The entire project was built with sustainability in mind, and is therefore completely repurposable. This means once the structures are no longer specifically required for pandemic relief, all the headwalls will be efficiently reconfigured and rehomed within the healthcare system as needed. 

Smed and his team of “Falkers” now number over 200 – and that’s just the beginning. With the Falkbuilt factory already bustling with a number of ongoing domestic and international projects, and more in the pipeline for the coming months, Mogens Smed expects to be “pants on fire busy” by September, and can’t wait. 

 

 For more stories, visit Todayville Calgary.

#CalgaryStrong

Indigenous Tourism Alberta Providing Stimulus Relief Fund for Indigenous Tourism Business Impacted By COVID-19

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Drumheller Hoodoos

Let’s begin by looking at some data on the Indigenous tourism sector in Canada. According to a report done by The Conference Board Of Canada on Canada’s Indigenous Tourism Sector in May 2019,  at least 1,875 Indigenous businesses participate in Canada’s Indigenous tourism sector, and more than 39,000 people work in the sector’s associated industries, attributing $1.7 billion to the nations GDP in 2017.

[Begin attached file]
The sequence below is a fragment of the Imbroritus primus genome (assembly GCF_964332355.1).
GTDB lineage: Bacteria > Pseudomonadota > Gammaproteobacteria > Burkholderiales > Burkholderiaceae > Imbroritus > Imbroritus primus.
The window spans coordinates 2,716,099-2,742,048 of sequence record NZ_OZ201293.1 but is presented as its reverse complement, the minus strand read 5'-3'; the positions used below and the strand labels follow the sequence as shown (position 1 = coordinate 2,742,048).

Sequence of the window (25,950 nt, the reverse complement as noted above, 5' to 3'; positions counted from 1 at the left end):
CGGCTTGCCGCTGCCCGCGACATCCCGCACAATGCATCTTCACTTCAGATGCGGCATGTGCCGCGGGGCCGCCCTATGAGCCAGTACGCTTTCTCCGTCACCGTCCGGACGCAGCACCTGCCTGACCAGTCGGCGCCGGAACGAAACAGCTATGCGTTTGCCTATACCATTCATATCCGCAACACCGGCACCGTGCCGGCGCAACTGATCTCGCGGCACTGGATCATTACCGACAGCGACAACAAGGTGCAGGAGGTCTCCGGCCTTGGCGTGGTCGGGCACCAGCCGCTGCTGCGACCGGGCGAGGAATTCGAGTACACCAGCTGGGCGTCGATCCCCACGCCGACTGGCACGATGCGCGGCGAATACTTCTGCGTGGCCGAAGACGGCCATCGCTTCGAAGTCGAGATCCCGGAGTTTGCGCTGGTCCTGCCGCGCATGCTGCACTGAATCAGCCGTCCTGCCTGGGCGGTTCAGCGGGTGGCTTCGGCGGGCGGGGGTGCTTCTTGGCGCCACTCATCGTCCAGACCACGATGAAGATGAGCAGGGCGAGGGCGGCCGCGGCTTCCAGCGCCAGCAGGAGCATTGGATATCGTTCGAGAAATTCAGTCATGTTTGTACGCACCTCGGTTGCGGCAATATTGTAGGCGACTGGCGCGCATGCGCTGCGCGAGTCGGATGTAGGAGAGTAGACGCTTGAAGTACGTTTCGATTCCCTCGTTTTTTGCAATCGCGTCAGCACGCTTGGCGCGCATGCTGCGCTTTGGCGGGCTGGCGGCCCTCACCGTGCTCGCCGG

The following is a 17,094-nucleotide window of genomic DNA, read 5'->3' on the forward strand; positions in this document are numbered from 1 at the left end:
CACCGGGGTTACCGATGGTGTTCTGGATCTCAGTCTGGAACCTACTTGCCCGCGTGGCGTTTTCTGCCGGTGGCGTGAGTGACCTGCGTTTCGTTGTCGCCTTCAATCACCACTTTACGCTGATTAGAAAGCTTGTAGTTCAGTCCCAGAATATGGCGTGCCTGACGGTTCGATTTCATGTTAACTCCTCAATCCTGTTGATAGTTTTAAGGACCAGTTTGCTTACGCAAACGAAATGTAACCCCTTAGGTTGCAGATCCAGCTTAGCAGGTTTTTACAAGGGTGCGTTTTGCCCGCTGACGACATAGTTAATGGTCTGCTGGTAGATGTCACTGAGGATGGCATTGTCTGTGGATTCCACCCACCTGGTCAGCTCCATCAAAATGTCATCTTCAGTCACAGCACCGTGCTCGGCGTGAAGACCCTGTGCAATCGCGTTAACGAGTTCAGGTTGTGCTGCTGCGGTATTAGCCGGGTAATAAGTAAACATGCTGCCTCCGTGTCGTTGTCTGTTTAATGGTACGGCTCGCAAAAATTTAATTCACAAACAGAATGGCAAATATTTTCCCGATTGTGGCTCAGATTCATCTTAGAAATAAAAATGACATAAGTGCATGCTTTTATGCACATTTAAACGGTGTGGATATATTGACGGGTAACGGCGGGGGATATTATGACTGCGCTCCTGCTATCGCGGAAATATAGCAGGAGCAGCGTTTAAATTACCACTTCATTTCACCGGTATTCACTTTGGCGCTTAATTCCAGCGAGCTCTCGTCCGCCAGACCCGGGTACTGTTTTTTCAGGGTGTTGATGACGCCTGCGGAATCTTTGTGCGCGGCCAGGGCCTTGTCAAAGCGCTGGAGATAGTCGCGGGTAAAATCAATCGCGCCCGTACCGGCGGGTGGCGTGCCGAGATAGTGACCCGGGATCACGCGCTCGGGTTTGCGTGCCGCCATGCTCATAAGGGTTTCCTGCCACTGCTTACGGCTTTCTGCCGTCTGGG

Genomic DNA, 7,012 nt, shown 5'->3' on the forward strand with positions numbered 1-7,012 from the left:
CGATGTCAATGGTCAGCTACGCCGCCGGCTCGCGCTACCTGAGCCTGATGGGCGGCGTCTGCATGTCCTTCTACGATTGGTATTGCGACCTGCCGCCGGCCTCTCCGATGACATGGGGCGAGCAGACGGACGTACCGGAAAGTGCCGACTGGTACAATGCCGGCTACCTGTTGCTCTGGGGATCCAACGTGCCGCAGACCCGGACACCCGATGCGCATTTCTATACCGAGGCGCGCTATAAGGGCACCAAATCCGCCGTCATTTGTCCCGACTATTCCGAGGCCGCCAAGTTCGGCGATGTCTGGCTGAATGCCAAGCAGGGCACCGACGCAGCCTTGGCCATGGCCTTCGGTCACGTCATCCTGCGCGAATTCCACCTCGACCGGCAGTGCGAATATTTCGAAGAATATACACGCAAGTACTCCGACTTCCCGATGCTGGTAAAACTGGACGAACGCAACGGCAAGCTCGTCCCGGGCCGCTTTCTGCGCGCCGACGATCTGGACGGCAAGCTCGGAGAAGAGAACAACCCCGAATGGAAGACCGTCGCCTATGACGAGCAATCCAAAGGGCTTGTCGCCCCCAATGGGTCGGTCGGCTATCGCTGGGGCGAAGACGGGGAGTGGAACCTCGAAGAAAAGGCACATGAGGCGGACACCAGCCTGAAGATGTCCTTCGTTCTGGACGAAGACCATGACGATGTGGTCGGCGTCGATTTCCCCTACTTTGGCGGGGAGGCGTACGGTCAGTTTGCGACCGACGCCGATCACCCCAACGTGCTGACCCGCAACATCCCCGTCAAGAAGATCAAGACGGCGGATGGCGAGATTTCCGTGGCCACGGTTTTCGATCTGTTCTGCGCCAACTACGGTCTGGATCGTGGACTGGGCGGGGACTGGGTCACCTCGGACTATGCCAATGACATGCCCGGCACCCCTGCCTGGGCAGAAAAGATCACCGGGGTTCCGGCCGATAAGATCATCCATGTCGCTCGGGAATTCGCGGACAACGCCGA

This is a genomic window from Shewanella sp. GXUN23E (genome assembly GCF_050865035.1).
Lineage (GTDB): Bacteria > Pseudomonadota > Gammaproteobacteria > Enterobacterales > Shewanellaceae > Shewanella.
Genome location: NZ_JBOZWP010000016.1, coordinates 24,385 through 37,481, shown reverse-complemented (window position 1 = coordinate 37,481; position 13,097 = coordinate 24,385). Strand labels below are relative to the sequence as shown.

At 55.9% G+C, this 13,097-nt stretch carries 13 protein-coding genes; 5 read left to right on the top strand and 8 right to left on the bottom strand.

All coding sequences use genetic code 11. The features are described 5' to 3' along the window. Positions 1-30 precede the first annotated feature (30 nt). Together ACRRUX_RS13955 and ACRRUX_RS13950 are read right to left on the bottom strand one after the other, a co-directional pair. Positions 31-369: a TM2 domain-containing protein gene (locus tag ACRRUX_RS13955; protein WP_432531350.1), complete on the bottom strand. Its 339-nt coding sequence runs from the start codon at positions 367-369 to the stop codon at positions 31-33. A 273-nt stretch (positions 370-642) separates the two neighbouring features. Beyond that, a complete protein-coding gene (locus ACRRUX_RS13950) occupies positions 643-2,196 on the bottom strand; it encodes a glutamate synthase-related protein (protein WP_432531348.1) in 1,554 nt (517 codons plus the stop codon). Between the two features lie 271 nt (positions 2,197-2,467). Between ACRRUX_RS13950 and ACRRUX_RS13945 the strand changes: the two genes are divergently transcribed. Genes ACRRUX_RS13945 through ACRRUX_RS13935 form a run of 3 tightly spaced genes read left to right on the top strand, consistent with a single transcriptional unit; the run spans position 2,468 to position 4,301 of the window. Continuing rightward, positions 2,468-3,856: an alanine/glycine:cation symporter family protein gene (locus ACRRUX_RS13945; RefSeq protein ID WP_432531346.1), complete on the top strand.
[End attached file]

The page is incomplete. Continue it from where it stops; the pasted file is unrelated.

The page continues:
Now with the tourism sector facing major challenges such as the disturbance of international travel and fear of a second wave of the pandemic, it has become clear that tourism businesses require support to survive the extent of what has turned the industry on its head. Indigenous tourism is vital for those wishing to learn about the deep rooted history of this province and country. I respect Indigenous Tourism Alberta in their work and their initiative to provide stimulus relief to those who need it for this sector to survive. 

 

Press Release: Indigenous Tourism Alberta, June 25 2020

Media Contact: Jessica Harcombe Fleming

Indigenous Tourism Alberta (ITA) is offering a Stimulus Relief Fund to assist and provide assistance for Indigenous businesses in Alberta being impacted by COVID-19.